Squier picked up a guitar while still in high school, mostly because it called attention to him. He didn’t start writing immediately, but says the advantages of being a songwriter became obvious to him when he began to pursue music as a career.

“I think that at a certain point, when I was playing music, I became aware that there was a potential to communicate through the music, and I think that I didn’t necessarily want or see that much of a future in just doing other people’s songs.” Squier explained why he started writing. “It was a natural progression. I didn’t grow up being a writer, I was very intelligent and had a good education, but I wasn’t a writer. Growing up with some of the great lyricists, (John) Lennon, (Paul) McCartney, (Mick) Jagger, I had a lot of influences which made me very aware that songwriting was important.”

Squier says the he doesn’t like to use gimmicks in his live show, but believes that the music should do the talking. That attitude carries over into his writing as well. His songs are straightforward, yet are intentionally written so they can be open to interpretation by the listening. An example of that possibility can be found in his song “Sweet Relief.”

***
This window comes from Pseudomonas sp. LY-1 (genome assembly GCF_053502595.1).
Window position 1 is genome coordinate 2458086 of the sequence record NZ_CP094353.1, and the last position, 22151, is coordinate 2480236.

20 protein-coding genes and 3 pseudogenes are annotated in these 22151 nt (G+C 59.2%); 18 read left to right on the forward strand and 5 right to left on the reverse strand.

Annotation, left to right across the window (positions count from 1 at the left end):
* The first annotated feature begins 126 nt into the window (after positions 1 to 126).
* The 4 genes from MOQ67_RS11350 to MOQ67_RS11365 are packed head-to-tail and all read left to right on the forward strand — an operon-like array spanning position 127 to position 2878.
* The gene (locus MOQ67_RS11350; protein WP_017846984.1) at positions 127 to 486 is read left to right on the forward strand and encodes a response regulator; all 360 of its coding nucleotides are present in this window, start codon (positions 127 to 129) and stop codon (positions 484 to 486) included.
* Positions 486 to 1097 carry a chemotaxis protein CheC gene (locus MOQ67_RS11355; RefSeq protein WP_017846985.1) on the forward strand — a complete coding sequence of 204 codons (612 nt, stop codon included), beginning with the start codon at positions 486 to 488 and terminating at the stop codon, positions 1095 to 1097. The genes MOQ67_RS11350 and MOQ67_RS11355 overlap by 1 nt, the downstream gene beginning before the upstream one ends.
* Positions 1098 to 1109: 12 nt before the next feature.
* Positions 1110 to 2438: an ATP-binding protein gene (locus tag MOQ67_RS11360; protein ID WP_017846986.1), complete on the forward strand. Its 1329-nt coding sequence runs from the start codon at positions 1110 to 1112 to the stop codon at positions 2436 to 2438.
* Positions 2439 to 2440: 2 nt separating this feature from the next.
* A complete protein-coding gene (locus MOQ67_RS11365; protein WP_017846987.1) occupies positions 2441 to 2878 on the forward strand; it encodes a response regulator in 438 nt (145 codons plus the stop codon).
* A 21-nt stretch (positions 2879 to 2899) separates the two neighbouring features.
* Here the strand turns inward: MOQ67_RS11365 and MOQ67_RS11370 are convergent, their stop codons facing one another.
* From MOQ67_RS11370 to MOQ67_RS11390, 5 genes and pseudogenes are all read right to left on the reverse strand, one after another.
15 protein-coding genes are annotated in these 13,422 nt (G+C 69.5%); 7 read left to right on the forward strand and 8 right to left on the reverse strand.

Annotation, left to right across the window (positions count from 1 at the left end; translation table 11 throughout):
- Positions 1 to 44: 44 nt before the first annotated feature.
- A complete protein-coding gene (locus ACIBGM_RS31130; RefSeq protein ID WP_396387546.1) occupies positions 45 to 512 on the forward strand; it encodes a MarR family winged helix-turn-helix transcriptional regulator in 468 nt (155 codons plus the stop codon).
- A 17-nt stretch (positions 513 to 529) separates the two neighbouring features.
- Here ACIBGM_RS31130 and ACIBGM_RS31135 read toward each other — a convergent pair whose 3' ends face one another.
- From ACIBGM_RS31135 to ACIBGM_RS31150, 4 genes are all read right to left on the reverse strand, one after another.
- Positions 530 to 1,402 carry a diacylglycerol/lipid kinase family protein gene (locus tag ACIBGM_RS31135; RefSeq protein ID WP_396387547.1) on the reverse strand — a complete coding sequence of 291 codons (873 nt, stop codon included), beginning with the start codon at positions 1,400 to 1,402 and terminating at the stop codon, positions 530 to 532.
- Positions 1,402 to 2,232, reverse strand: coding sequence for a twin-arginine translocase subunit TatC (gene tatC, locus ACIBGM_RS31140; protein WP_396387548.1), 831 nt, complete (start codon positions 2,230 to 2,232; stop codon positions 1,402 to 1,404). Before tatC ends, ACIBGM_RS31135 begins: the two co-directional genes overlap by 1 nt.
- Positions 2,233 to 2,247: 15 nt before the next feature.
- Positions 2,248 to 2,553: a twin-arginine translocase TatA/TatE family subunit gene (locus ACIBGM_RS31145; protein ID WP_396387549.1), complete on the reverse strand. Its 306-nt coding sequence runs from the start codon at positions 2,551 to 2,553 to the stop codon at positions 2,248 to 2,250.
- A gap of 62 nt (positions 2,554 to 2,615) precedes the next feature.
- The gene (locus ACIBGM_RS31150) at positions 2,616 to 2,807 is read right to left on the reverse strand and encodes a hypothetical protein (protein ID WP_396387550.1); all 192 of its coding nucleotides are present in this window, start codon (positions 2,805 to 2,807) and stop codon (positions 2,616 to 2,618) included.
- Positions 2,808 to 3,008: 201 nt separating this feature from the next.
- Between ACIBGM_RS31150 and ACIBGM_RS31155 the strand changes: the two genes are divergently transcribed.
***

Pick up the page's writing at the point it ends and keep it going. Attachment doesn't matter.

“I think the music should be designed to present possibilities to people in their lives and let them interpret it themselves,” Squier says. “The song was born out of a sense of sometimes being overwhelmed by life, the problems in life, and having to just cope with things that you don’t necessarily know, or have the answers. Sometimes I think we’re all vulnerable with just being lonely and overwhelmed. And I think that’s what this song is about.”

Squier was off the road for five years before releasing his current project, so he had ample time to write material for the album. On the road, he is like most other writers who don’t find that they have time to write while their mind is on performing.

“I don’t think about writing on the road, I don’t have time. That’s not to say I never do,” Squier adds. “Generally speaking, when I’m on the road, I deal with that one space, and when it’s time to make a record, I sit down for a few months and work on ideas for it. I work better that way.”

The writer in Squier doesn’t totally go on vacation when he’s on the road, however. He’s continually jotting down ideas and lines that come to him while he’s doing other things.

“I think that as a writer, at least the kind of writer I am, my writing reflects what I am going through or what I perceive I’m to be going on,” Squier says. “I would try to always infuse my music with some sort of positive aspect or relative optimism. I didn’t intend it (Hear * Now) to be that way, but I feel as a person that I’m going through positive times. I work at my life pretty hard and I’m trying to sort things out, so if I’m having success I try to translate that (to his music).”